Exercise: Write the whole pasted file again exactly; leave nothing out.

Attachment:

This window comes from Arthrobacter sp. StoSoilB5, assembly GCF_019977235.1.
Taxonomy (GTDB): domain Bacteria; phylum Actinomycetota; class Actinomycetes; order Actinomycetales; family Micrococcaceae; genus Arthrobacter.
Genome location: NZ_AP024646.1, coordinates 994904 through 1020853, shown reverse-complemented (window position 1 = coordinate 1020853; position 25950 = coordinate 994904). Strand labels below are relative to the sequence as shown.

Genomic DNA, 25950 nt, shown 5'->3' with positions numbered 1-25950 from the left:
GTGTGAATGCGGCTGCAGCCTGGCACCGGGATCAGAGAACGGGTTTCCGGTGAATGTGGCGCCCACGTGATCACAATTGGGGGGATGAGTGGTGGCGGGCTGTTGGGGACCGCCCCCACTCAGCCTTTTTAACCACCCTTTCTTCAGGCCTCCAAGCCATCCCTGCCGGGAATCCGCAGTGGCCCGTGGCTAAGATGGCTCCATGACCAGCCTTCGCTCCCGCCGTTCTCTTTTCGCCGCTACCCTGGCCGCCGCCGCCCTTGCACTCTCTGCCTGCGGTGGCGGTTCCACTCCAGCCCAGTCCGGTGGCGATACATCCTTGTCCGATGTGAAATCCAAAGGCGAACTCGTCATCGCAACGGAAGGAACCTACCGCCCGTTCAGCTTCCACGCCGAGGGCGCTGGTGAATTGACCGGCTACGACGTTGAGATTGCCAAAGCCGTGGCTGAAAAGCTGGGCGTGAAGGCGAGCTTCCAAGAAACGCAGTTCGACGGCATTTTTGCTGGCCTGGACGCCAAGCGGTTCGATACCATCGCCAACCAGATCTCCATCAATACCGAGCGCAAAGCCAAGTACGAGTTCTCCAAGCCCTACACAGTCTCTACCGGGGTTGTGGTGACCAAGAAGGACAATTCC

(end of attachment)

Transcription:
This window comes from Arthrobacter sp. StoSoilB5, assembly GCF_019977235.1.
Taxonomy (GTDB): domain Bacteria; phylum Actinomycetota; class Actinomycetes; order Actinomycetales; family Micrococcaceae; genus Arthrobacter.
Genome location: NZ_AP024646.1, coordinates 994904 through 1020853, shown reverse-complemented (window position 1 = coordinate 1020853; position 25950 = coordinate 994904). Strand labels below are relative to the sequence as shown.

Genomic DNA, 25950 nt, shown 5'->3' with positions numbered 1-25950 from the left:
GTGTGAATGCGGCTGCAGCCTGGCACCGGGATCAGAGAACGGGTTTCCGGTGAATGTGGCGCCCACGTGATCACAATTGGGGGGATGAGTGGTGGCGGGCTGTTGGGGACCGCCCCCACTCAGCCTTTTTAACCACCCTTTCTTCAGGCCTCCAAGCCATCCCTGCCGGGAATCCGCAGTGGCCCGTGGCTAAGATGGCTCCATGACCAGCCTTCGCTCCCGCCGTTCTCTTTTCGCCGCTACCCTGGCCGCCGCCGCCCTTGCACTCTCTGCCTGCGGTGGCGGTTCCACTCCAGCCCAGTCCGGTGGCGATACATCCTTGTCCGATGTGAAATCCAAAGGCGAACTCGTCATCGCAACGGAAGGAACCTACCGCCCGTTCAGCTTCCACGCCGAGGGCGCTGGTGAATTGACCGGCTACGACGTTGAGATTGCCAAAGCCGTGGCTGAAAAGCTGGGCGTGAAGGCGAGCTTCCAAGAAACGCAGTTCGACGGCATTTTTGCTGGCCTGGACGCCAAGCGGTTCGATACCATCGCCAACCAGATCTCCATCAATACCGAGCGCAAAGCCAAGTACGAGTTCTCCAAGCCCTACACAGTCTCTACCGGGGTTGTGGTGACCAAGAAGGACAATTCC